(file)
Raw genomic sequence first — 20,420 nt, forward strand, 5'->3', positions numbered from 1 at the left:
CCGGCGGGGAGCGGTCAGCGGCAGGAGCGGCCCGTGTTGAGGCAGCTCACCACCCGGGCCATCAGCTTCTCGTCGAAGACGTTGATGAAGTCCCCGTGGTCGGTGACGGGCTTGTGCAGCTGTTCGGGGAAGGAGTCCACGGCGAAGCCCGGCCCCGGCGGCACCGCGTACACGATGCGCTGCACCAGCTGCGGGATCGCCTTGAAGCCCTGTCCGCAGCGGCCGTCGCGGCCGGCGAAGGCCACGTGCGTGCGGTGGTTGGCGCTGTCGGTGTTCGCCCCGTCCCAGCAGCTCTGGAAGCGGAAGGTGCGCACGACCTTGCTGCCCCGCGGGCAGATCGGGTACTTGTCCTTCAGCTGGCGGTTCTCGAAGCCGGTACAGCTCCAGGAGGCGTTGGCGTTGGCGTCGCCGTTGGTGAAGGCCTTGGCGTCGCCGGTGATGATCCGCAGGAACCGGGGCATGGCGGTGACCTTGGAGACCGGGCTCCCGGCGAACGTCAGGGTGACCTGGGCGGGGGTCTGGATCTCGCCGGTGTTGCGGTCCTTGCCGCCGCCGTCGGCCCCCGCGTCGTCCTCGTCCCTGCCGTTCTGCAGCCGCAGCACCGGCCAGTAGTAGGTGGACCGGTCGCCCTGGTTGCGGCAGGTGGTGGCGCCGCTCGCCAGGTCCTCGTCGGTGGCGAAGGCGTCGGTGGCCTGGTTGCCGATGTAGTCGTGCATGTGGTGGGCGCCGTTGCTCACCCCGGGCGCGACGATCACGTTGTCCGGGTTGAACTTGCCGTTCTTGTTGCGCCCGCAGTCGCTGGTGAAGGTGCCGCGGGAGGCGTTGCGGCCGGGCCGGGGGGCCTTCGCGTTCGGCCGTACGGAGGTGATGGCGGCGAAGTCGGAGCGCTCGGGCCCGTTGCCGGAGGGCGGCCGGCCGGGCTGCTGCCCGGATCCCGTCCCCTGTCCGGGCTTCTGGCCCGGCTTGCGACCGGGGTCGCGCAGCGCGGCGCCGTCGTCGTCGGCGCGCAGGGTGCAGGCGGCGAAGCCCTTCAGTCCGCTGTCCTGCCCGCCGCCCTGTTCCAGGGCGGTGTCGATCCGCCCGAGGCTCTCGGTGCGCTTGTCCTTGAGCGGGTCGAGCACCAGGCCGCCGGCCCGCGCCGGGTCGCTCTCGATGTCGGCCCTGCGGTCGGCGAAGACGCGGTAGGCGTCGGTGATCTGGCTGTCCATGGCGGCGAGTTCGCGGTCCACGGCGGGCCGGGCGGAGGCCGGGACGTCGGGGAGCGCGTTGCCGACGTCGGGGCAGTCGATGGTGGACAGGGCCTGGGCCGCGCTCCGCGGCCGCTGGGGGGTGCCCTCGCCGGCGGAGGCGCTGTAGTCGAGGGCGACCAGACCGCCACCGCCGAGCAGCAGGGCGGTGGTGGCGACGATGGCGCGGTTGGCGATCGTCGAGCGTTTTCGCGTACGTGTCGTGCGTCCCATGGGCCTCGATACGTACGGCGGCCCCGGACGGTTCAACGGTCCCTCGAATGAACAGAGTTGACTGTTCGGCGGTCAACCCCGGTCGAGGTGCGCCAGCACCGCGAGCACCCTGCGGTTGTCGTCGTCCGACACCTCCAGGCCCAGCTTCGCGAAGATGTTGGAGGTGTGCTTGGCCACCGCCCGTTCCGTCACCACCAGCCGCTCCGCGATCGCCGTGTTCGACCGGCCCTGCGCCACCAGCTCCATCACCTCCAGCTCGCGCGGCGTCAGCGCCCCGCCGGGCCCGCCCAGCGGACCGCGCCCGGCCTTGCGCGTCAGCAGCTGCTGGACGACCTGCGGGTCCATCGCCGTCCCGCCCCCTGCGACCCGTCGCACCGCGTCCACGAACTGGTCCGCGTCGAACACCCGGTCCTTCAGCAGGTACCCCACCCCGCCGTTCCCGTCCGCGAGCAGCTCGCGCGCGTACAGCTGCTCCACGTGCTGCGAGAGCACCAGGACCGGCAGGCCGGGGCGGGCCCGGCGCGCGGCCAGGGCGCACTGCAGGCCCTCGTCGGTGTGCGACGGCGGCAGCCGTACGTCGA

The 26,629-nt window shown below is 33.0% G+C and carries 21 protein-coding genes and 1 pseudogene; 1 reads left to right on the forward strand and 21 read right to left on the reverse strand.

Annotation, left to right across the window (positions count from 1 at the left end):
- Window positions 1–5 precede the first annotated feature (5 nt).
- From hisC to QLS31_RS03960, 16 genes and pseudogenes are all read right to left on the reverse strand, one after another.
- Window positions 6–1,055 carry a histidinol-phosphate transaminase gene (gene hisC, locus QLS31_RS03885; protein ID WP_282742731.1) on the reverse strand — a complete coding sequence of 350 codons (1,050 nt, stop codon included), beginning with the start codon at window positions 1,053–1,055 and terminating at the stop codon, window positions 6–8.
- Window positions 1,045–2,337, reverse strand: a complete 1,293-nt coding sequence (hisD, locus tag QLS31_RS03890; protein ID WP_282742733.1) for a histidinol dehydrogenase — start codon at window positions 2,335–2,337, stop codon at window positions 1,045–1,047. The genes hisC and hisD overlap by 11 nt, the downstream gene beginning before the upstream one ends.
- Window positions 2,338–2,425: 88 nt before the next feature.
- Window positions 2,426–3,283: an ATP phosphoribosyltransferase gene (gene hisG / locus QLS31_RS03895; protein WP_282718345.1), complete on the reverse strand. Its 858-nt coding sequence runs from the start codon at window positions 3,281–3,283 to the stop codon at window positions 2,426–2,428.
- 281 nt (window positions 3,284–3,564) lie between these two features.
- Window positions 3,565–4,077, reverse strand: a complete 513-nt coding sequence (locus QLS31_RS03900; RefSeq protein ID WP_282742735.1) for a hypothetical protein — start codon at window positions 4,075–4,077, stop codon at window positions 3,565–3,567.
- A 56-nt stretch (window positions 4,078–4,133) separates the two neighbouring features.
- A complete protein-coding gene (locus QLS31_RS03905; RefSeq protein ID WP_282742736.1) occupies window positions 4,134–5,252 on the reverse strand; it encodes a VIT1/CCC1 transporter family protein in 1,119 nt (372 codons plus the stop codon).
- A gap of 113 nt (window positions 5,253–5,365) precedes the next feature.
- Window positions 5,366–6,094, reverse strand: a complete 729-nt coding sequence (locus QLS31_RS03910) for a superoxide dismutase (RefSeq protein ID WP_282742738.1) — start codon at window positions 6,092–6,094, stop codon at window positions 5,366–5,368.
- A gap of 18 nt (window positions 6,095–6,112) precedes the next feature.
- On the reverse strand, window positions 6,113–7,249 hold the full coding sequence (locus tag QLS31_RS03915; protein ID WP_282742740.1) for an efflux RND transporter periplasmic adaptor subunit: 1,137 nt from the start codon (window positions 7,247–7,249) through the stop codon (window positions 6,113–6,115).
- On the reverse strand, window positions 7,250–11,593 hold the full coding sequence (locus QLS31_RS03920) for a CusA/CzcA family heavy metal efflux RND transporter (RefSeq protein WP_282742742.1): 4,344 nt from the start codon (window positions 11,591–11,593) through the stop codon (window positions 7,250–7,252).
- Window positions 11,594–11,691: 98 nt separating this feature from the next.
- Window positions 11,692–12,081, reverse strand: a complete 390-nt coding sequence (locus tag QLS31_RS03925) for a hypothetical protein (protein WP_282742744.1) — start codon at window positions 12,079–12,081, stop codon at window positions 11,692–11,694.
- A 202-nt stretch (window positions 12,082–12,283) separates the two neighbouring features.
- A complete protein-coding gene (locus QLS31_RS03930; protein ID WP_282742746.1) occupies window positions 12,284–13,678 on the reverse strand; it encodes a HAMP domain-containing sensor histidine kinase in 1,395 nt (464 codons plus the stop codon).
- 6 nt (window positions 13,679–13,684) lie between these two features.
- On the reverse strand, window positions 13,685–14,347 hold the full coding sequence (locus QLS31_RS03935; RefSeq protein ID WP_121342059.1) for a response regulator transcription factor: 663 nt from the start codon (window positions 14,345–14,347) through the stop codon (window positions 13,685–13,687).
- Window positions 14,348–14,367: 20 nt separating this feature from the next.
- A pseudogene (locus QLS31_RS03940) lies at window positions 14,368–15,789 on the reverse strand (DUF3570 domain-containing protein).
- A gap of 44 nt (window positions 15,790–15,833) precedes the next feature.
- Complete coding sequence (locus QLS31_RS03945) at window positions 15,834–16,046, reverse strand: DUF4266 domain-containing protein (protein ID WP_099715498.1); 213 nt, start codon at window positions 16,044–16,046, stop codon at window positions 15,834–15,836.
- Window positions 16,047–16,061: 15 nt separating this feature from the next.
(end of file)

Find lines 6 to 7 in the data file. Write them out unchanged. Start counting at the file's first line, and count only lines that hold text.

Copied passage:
- From hisC to QLS31_RS03960, 16 genes and pseudogenes are all read right to left on the reverse strand, one after another.
- Window positions 6–1,055 carry a histidinol-phosphate transaminase gene (gene hisC, locus QLS31_RS03885; protein ID WP_282742731.1) on the reverse strand — a complete coding sequence of 350 codons (1,050 nt, stop codon included), beginning with the start codon at window positions 1,053–1,055 and terminating at the stop codon, window positions 6–8.